We will write a custom Essay on Osmotic Pressure specifically for you
301 certified writers online
Every organism on the planet contains water, and the presence and availability of water are necessary conditions for the development and maintenance of life (“All living things,” n.d.). Therefore, understanding processes occurring in water and understanding its characteristics in terms of interacting with other substances are crucial for understanding life itself. One of such processes is so-called osmotic pressure; i.e., the pressure needed to balance another kind of pressure, which is exerted by pure water on a water solution if they are separated by a membrane impermeable to the solute. Osmotic pressure is an important phenomenon in physics, chemistry, and biology; also, it is relevant to medicine and used in treatment planning. To explore it, it is necessary to define the term, demonstrate examples, and discuss possible applications.
First of all, osmotic pressure can be defined as “the pressure that must be applied to the solution to stop the inward flow of solvent” (Atkins & de Paula, 2013, p. 149). This inward flow is caused by the process of osmosis. The latter is the process of a liquid’s flow through a selectively permeable membrane (“Osmosis,” 2016). Such membranes allow some substances to pass through them while stopping (as if filtering) other substances. Osmosis is a crucial phenomenon because it makes such processes possible as the absorption of water by plants’ roots and the supply of oxygen and other substances to cells through the blood flow in the human organism. Osmosis causes pressure exerted by the solvent (pure water) on the solution, and the pure water flows into the solution under this pressure.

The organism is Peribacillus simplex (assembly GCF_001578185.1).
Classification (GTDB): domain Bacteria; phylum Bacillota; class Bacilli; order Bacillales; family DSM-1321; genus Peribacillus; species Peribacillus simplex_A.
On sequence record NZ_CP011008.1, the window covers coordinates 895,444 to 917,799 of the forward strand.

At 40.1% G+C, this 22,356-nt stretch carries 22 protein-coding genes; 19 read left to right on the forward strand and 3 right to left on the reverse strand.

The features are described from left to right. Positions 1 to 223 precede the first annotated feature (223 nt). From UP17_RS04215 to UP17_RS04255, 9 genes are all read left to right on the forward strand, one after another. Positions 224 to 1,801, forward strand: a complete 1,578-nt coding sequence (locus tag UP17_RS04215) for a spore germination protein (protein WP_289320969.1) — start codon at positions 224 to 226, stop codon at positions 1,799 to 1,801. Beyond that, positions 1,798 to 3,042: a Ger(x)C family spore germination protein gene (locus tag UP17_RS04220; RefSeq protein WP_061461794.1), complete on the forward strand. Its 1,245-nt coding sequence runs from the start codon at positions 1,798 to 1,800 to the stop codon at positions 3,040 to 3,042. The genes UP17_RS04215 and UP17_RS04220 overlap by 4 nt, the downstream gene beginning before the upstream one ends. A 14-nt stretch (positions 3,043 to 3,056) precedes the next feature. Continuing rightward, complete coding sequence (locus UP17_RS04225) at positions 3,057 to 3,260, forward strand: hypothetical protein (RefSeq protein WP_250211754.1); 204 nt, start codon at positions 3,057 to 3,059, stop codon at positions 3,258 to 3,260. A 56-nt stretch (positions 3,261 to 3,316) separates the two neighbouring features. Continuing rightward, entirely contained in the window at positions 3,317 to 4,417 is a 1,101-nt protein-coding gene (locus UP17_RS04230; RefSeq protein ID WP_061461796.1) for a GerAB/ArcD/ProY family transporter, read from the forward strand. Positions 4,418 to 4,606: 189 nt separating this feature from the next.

However, if certain pressure is applied to the solution, the flow of the solvent will stop; this compensation pressure is the osmotic pressure exactly. A different, more technical definition of osmotic pressure was proposed by Pfeiffer and Heremans (2012) who noted that the “use of thermodynamic quantities deviate[s] occasional[ly] from their definitions given in standard textbooks” (p. 541). These authors defined osmotic pressure as “the smallest hydrostatic pressure that is required to stop or prevent osmosis (i.e. a kind of compensation pressure)” (Pfeiffer and Heremans, 2012, p. 542). In a given case of a solution and a solvent separated by a selectively permeable membrane, the osmotic pressure (and the point at which osmosis will stop) will depend on the solute concentration in the solution.
To explain the concept of osmotic pressure, it is possible to provide an example that can be pictured. For instance, there is a U-shaped tube filled with water; at the basis of it, there is a selectively permeable membrane that allows water to flow through it but is impervious to the molecules of sugar. If sugar is added to one part of the tube, it will mean that the content of the tube is no longer homogeneous: the tube will have a sugar solution in one part of it and pure water (solvent) in the other part. As it is shown in Figure 1, in this situation, the water from the solvent part will start to flow into the solution part through the membrane: this is the illustration of osmosis. As a result, the water column in the solution part of the tube will rise, while the water column in the solvent part will drop.